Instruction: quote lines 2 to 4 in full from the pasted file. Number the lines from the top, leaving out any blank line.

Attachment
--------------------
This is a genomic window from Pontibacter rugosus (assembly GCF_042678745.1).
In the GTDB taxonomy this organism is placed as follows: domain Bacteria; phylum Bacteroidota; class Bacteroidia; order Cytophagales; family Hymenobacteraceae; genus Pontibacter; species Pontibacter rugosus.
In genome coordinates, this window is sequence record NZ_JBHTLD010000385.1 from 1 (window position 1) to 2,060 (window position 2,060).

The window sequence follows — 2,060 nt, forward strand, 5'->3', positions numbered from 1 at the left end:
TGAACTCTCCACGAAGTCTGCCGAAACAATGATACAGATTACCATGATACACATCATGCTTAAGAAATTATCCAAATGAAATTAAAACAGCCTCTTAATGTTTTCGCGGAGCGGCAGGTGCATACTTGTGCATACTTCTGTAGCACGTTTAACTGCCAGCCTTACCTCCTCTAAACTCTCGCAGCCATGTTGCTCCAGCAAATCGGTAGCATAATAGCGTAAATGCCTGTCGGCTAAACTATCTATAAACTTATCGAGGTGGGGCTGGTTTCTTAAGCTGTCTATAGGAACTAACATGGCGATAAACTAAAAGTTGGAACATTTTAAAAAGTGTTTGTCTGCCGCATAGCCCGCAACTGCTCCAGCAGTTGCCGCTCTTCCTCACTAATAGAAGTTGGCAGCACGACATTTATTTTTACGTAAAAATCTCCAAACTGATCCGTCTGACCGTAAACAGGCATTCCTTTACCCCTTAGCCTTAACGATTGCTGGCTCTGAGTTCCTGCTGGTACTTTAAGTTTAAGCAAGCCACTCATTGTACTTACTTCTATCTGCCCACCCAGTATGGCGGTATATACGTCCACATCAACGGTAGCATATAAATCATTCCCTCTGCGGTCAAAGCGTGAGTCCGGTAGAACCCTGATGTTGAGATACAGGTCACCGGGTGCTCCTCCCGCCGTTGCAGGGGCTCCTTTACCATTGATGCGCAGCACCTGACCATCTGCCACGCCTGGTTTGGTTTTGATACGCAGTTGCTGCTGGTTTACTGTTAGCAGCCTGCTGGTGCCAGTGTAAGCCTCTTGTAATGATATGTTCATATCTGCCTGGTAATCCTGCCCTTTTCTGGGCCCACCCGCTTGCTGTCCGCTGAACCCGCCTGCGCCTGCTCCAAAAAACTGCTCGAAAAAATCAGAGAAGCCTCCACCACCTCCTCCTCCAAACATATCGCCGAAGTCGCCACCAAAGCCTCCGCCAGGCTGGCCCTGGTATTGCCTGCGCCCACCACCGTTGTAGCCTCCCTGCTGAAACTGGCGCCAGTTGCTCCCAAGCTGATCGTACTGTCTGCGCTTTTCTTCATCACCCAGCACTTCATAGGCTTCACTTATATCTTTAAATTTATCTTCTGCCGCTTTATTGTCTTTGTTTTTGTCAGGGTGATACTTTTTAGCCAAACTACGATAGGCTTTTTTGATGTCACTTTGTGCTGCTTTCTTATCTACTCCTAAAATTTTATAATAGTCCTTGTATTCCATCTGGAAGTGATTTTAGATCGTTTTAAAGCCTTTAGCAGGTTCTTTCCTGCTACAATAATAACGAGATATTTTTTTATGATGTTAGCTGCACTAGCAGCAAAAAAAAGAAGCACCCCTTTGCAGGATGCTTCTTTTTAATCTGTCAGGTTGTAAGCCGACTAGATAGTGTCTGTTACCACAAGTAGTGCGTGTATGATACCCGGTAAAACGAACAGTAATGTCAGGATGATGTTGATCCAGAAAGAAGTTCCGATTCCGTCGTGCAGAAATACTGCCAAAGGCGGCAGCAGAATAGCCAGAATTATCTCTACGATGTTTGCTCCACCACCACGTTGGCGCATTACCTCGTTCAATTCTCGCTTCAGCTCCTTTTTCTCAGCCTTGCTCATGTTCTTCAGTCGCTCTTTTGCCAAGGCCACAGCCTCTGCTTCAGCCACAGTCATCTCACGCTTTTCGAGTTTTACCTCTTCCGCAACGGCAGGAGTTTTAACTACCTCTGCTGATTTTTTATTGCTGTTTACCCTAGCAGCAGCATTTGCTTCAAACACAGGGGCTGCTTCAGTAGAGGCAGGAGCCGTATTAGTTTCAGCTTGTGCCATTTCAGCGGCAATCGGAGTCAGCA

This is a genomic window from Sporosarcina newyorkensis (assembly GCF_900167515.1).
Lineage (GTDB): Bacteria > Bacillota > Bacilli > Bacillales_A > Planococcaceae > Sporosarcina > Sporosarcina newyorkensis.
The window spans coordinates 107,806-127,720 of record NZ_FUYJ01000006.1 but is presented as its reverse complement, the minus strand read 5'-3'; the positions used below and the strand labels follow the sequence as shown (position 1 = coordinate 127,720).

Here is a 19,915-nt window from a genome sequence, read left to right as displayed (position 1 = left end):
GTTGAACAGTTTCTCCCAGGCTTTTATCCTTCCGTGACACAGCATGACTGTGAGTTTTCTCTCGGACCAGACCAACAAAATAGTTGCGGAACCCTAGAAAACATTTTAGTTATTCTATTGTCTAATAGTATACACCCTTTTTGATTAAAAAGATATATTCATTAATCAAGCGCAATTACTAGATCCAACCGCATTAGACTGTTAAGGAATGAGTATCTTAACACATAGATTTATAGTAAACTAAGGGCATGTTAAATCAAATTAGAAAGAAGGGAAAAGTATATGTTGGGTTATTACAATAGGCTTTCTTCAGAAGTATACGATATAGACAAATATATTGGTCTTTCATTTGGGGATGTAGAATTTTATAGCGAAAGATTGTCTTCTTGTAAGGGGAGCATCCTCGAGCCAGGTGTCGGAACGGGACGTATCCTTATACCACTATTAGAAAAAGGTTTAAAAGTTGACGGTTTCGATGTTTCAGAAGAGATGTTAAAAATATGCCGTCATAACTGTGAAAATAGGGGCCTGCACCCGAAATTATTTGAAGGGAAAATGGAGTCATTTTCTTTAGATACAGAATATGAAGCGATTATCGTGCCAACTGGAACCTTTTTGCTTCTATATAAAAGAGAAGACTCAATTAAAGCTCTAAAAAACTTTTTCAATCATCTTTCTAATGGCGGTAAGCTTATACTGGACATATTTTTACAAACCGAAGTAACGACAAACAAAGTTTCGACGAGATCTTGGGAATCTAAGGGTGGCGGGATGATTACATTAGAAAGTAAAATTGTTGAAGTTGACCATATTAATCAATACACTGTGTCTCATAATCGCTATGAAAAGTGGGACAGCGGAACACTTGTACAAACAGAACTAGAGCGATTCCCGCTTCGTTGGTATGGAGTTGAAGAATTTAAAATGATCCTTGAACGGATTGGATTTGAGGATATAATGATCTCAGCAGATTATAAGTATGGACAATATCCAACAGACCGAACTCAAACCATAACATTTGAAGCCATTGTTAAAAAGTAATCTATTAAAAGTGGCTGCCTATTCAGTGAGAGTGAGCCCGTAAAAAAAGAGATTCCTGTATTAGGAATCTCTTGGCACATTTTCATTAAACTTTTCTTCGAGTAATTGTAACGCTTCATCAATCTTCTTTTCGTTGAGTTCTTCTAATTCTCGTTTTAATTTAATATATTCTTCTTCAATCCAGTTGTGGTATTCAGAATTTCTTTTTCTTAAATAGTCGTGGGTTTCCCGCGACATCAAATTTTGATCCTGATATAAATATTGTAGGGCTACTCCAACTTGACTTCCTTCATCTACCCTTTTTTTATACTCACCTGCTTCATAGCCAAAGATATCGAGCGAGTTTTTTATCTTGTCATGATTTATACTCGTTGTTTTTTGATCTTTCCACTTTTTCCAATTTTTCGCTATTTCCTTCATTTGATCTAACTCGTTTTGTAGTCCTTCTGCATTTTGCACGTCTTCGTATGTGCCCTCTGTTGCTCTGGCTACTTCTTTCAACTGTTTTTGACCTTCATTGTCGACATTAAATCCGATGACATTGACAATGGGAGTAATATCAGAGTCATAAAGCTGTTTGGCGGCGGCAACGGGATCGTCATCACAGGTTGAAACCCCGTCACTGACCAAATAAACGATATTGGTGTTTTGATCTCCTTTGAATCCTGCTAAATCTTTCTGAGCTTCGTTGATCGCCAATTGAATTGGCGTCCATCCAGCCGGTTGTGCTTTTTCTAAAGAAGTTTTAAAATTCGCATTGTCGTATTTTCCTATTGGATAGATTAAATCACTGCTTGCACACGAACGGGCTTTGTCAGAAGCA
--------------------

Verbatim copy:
In the GTDB taxonomy this organism is placed as follows: domain Bacteria; phylum Bacteroidota; class Bacteroidia; order Cytophagales; family Hymenobacteraceae; genus Pontibacter; species Pontibacter rugosus.
In genome coordinates, this window is sequence record NZ_JBHTLD010000385.1 from 1 (window position 1) to 2,060 (window position 2,060).

The window sequence follows — 2,060 nt, forward strand, 5'->3', positions numbered from 1 at the left end: